Fact is, when trying to fight fire you never bring out your marketing speak. A big Twitter #Fail.
Twitter were forced to put somebody forward to talk to the media. That person was Twitter’s own Senior Director of Trust & Safety Del Harvey. On the BBC, Channel 4 and Sky News, the interviews were pure car-crash. There was little sign of media training, little understanding of how the media works in markets outside the US and little insight on solutions to deal with a growing problem for a company that is in the process of going through an IPO. And reputation management experts is what you need at such a critical time.
In separate statements they also kept pushing the line that they need to look to see if people have broken their terms and conditions. So let’s look at these Twitter Rules:
- You are responsible for your use of the Services, for any Content you post to the Services, and for any consequences thereof
- All Content, whether publicly posted or privately transmitted, is the sole responsibility of the person who originated such Content … Any use or reliance on any Content or materials posted via the Services or obtained by you through the Services is at your own risk
- You understand that by using the Services, you may be exposed to Content that might be offensive, harmful, inaccurate or otherwise inappropriate, or in some cases, postings that have been mislabeled or are otherwise deceptive
- Under no circumstances will Twitter be liable in any way for any Content, including, but not limited to, any errors or omissions in any Content, or any loss or damage of any kind incurred as a result of the use of any Content posted, emailed, transmitted or otherwise made available via the Services or broadcast elsewhere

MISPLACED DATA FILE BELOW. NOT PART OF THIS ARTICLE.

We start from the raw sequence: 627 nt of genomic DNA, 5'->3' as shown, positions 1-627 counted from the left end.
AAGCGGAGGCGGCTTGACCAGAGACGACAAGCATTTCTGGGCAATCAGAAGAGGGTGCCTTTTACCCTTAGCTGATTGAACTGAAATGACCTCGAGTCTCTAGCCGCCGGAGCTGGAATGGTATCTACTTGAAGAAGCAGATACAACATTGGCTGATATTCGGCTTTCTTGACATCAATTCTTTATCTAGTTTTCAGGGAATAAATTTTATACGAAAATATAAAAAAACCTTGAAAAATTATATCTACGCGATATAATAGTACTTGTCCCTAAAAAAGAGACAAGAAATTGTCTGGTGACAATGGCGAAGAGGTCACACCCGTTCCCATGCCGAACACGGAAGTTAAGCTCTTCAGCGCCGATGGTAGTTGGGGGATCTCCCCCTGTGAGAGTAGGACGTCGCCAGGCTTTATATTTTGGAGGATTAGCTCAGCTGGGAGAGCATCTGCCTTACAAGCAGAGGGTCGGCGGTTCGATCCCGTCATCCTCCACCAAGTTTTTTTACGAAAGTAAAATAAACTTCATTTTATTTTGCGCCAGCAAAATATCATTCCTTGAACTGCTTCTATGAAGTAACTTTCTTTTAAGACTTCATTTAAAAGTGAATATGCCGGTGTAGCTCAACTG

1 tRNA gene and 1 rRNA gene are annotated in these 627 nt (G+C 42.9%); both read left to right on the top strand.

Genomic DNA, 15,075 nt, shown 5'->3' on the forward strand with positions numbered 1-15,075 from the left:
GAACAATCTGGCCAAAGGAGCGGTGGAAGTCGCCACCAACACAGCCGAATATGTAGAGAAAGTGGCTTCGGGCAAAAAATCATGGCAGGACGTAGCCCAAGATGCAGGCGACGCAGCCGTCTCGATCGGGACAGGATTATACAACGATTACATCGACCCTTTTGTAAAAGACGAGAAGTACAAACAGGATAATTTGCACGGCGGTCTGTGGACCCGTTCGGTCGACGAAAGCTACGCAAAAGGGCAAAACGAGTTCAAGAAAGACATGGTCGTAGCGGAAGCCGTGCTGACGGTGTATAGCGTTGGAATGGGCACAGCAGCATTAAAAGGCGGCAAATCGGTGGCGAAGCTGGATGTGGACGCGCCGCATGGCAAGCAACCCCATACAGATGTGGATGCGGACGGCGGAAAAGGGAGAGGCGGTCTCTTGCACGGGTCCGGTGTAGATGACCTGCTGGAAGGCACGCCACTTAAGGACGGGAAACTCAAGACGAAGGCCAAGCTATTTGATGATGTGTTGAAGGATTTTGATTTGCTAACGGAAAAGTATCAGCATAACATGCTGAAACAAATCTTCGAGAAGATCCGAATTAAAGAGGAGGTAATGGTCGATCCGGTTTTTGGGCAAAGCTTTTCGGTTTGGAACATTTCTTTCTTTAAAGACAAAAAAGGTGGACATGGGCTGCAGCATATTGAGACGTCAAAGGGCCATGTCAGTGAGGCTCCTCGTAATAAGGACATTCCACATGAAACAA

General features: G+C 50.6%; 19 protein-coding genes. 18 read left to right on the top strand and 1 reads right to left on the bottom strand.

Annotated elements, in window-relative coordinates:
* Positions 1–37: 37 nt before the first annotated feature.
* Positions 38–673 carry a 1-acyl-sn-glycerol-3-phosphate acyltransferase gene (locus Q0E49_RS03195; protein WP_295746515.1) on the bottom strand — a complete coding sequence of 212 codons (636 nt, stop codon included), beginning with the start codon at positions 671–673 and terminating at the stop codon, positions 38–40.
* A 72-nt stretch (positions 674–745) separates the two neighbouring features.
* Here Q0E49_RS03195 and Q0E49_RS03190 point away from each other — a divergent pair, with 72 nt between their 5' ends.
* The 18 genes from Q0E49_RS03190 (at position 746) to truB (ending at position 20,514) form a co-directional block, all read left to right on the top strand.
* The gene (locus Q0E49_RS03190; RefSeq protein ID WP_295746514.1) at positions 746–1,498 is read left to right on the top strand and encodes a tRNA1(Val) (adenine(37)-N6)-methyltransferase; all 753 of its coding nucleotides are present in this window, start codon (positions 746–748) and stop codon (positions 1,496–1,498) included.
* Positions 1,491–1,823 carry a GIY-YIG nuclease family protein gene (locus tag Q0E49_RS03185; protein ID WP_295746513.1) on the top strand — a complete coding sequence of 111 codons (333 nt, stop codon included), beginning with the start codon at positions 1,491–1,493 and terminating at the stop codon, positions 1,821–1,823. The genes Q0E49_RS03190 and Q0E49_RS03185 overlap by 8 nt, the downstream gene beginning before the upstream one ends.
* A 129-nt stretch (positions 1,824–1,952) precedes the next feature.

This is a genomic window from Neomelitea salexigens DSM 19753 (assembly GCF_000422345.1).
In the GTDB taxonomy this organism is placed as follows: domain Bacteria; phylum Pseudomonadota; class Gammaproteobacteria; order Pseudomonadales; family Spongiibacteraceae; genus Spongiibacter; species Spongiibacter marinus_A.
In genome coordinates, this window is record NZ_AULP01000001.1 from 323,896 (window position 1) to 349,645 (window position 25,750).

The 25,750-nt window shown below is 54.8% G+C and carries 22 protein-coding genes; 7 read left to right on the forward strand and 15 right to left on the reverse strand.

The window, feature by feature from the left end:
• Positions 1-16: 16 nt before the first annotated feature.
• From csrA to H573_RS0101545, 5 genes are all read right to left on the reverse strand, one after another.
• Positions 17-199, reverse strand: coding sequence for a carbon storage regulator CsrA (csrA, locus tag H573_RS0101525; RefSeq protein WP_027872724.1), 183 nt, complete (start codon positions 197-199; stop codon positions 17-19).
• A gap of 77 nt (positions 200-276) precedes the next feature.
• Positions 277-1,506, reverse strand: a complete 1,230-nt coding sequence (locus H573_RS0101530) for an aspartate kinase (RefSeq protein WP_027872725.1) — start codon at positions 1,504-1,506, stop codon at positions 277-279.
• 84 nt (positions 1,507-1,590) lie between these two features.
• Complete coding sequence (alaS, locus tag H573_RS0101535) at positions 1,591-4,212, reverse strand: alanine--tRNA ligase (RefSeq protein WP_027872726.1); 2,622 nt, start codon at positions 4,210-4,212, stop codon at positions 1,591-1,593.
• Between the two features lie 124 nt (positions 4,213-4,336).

- Violence and Threats: You may not publish or post direct, specific threats of violence against others
- Unlawful Use: You may not use our service for any unlawful purposes or in furtherance of illegal activities. International users agree to comply with all local laws regarding online conduct and acceptable content
- Twitter strives to protect its users from abuse and spam. User abuse and technical abuse are not tolerated on Twitter.com, and may result in permanent suspension
- These Terms and any action related thereto will be governed by the laws of the State of California without regard to or application of its conflict of law provisions or your state or country of residence. All claims, legal proceedings or litigation arising in connection with the Services will be brought solely in the federal or state courts located in San Francisco County, California, United States, and you consent to the jurisdiction of and venue in such courts and waive any objection as to inconvenient forum
What do you think? Did they? It’s clear that they have, but for some reason Twitter is just not wanting to face the issue. And let me say this, free speech as defined by the US Constitution’s First Amendment does not apply in legal jurisdictions outside the US. Free speech in England and Wales is protected by laws in this jurisdiction.
Fact is, from a reputational perspective Twitter finds itself in a mess, especially given that Twitter is hard at work for the up-coming IPO.
They failed to engage in a professional manner when they are the conduit of abusive communications, something that is against the law in many international markets.
They say that they do not want to censure what people say on Twitter, something that I argue is fair enough so long as they enable others to tackle the trolls. They haven’t.
It really is time for Twitter to grow-up and start acting as the great information network that it is. It needs to:
- Understand the world outside of not just Silicon Valley but the U.S.
- Have experience PR and repetitional management professionals that can deliver counsel at guidance in the different global markets in which Twitter has a presence
- Understand that not taking responsibility is just not an option.